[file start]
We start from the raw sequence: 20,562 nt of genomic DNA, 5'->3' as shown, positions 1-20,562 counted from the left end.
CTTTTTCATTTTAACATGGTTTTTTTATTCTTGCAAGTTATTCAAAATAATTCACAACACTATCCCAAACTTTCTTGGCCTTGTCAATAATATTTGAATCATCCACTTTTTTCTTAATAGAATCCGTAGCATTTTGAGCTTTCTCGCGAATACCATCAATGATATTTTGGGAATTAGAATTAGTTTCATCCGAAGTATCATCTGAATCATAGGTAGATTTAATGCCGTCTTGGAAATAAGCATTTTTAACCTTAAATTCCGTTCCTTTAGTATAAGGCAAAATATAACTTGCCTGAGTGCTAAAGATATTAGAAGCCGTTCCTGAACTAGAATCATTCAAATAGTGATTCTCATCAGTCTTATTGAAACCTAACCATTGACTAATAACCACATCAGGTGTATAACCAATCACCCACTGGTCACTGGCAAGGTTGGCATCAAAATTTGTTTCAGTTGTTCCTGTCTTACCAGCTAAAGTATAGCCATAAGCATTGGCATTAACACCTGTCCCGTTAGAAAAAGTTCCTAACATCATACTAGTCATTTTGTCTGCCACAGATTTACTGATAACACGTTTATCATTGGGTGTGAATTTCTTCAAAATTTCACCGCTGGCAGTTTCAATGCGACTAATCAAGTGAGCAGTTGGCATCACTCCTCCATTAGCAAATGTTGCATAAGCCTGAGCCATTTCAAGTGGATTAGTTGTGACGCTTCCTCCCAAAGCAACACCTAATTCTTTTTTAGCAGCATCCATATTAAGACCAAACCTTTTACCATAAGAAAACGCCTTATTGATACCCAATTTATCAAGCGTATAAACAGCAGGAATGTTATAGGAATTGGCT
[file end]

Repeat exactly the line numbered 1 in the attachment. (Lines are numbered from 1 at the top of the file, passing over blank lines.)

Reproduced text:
We start from the raw sequence: 20,562 nt of genomic DNA, 5'->3' as shown, positions 1-20,562 counted from the left end.